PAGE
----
Health insurance and healthcare provider markets in the United States are characterized by high levels of market concentration, which has implications for patients in terms of cost, quality, access to care, and utilization. Given the United States' high level of healthcare spending and high utilization of costly technologies compared to peer countries, it is important to understand whether and how market dynamics contribute to overutilization. There is a small literature documenting that in more concentrated insurance markets, there are higher levels of overall utilization. These findings are consistent with two economic theories. The first is that concentrated insurance markets bust monopoly power and push the market towards a competitive outcome by negotiating lower prices that, because of downward-sloping demand, lead to higher utilization. The second is that providers facing a decrease in price induce demand in order to maintain a higher income. Broadly, this proposed research will expand on the existing literature by exploring the dynamics underlying the relationship between insurance market concentration and volume.
The first aim will test whether there are differences in the effect of insurance market concentration on utilization by the level of provider market concentration, which would be expected if the monopoly-busting hypothesis holds.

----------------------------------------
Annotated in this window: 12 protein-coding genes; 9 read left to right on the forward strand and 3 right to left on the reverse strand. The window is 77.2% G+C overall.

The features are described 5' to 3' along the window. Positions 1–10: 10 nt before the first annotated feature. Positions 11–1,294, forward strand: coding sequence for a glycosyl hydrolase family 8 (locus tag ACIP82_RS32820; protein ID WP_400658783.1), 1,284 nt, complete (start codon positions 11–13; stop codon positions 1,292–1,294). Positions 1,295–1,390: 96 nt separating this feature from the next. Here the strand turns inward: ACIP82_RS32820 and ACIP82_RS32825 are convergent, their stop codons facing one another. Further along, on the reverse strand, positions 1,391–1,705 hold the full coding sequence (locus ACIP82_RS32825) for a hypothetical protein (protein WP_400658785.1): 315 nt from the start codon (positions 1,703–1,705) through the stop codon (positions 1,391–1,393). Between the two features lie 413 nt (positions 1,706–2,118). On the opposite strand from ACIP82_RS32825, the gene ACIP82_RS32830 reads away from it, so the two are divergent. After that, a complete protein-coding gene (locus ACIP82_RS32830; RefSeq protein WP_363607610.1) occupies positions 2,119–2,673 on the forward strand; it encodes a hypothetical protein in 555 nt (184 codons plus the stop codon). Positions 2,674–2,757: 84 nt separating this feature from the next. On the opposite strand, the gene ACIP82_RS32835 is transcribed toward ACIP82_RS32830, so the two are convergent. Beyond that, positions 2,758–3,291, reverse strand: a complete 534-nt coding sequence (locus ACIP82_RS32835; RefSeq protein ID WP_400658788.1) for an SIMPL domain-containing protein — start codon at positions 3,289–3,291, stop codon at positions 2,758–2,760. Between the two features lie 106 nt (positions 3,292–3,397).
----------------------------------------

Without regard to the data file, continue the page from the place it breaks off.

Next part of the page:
The second aim will test whether there is a spillover effect between insurance market concentration and Medicare volume, which would be expected under a demand-inducement hypothesis, as inducement behavior would affect both commercial and Medicare patients.
The third aim will use the financial incentive associated with auxiliary imaging services to test for demand inducement for imaging procedures.
Each aim contributes to a better understanding of the underlying dynamics that explain the existing empirical findings, which is a key step towards identifying whether policy interventions that target supply- or demand-side behaviors might lead to increased efficiency and decreased costs. For each of these aims, empirical models will regress a market-level measure of utilization on measures of insurance and provider market concentration and other potentially confounding variables. While these cross- sectional models will be supplemented by longitudinal sensitivity analyses, the endogeneity of market concentration, which is likely correlated with other factors contributing to healthcare utilization, will be addressed by using a set of instrumental variables to create measures of predicted market concentration. The three primary data sources used in these analyses are HealthLeaders-Interstudy data, the Truven MarketScan Database of Commercial Claims, and Medicare Claims Research Identifiable Files
The United States continues on a trend of high and increasing healthcare costs, high and increasing healthcare market concentration, and health outcomes that are incommensurate with the level of spending. This research explores whether, how, and why increases in insurance market concentration contribute to increases in the utilization and overutilization of healthcare and pharmaceutical services for privately insured patients and, further, the potential spillover effects of these increases on Medicare patients. Identifying the underlying supply- and demand-driven dynamics of these relationships is a key part of understanding how to design policy responses that increase efficiency and reduce both private and government spending.